row.names(dataset_2) <- as.character(1:(dim(dataset_2)[1])) #set the gene names
colnames(dataset_2) <- paste0('d2_',as.character(1:(dim(dataset_2)[2]))) #set the sample IDs

#gene sets that we are going to use for our gene signatures
gene_sig_1 <- c('1','2','3','5','8','13','21','34','55','89','144','233','377','610','987') 
gene_sig_2 <- c('2','4','8','16','32','64','128','256','512')

Any specific expression thresholds for expression (other than global median) should be computed, as this is the default the package uses as an expression cutoff.

Step 2: Creation of input variables

Next, we load the input datasets and gene signatures into list format.

mRNA_expr_matrix = list()
mRNA_expr_matrix[["dataset_1"]] = dataset_1
mRNA_expr_matrix[["dataset_2"]] = dataset_2

gene_sigs_list = list()
gene_sigs_list[['gene_sig_1']] = as.matrix(gene_sig_1)
gene_sigs_list[['gene_sig_2']] = as.matrix(gene_sig_2)

We then set the other non-default valued input variables as needed for our analysis:

showResults <- FALSE # we do not want to show the reuslts in R graphics windows
doNegativeControl <- FALSE # we do not want to compute the negative or permutation controls for time purposes

Step 3: Running of sigQC package


make_all_plots(gene_sigs_list, mRNA_expr_matrix, showResults = showResults, doNegativeControl = doNegativeControl)

This will produce, in the desired output directory, a number of plots in PDF files which may be analysed as described in the subsequent steps. The package also creates an output file `log.log’ in the output directory, a text file, which summarises the run, and reports any errors that may have occurred if they are not printed to the console. This should be consulted if any issues are encountered in the running of this principal function and for troubleshooting purposes.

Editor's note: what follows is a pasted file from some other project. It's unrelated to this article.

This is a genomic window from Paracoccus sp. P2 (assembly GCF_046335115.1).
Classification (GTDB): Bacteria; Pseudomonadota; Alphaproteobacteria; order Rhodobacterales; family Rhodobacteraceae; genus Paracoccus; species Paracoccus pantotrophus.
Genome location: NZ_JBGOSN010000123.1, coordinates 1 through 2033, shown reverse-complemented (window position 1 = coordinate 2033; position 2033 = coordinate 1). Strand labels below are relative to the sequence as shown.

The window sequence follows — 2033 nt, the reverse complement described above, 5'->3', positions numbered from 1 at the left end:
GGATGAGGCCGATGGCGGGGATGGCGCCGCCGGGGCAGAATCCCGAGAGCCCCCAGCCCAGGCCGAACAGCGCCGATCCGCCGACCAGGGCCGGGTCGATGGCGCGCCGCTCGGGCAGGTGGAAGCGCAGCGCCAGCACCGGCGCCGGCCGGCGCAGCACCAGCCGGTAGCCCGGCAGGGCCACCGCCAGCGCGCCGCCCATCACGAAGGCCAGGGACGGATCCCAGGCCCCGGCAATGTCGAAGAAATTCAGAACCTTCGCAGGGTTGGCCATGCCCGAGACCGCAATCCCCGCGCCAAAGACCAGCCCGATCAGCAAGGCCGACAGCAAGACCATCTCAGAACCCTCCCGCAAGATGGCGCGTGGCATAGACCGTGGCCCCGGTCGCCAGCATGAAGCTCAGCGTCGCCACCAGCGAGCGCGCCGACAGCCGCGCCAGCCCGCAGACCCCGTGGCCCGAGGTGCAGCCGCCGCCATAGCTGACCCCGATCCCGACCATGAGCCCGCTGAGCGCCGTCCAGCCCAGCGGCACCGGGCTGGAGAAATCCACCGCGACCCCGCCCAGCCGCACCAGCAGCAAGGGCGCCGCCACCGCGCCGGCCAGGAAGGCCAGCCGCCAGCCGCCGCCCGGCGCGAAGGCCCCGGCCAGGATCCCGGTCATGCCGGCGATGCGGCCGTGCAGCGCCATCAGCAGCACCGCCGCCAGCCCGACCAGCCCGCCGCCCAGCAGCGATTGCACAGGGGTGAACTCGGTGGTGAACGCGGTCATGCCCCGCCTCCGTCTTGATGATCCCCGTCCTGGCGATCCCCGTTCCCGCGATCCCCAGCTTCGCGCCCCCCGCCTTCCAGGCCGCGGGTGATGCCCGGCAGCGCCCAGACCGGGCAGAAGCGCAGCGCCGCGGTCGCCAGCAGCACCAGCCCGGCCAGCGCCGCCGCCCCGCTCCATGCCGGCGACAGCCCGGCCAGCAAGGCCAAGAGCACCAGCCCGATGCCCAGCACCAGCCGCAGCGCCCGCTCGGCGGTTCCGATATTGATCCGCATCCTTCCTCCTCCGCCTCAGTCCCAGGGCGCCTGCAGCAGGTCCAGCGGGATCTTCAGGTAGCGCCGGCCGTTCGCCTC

Step 4: Analysis of expression

Expression of signature genes should be evaluated across samples in all datasets, and this is done by analysis of the plots sig_expr_*.pdf.

These plots describe the proportion of samples with supra-threshold expression of each signature gene (either for the median threshold, or user-specified as above), and the proportion of samples with non-NA values, identifying non-expressed signature components.

Barchart of expression of signature genes above threshold

Step 5: Analysis of variability

To check signature gene variability, load the file ‘sig_mean_vs_sd.pdf.’ These plots describe the mean and standard deviation of expression of all genes reported (in grey) versus all signature genes (in red), with corresponding dashed lines over the plots describing the 10th, 25th, 50th, 75th and 90th percentiles of both mean and standard deviation.

This facilitates the easy identification of those signature genes, which are not variable or expressed sufficiently among the samples, as well as a global evaluation of signature behaviour across samples of a dataset.

Plot of mean vs. standard deviation of signature genes’ expression (red) and all other genes (grey)

Step 6: Analysis of co-correlation of scoring metrics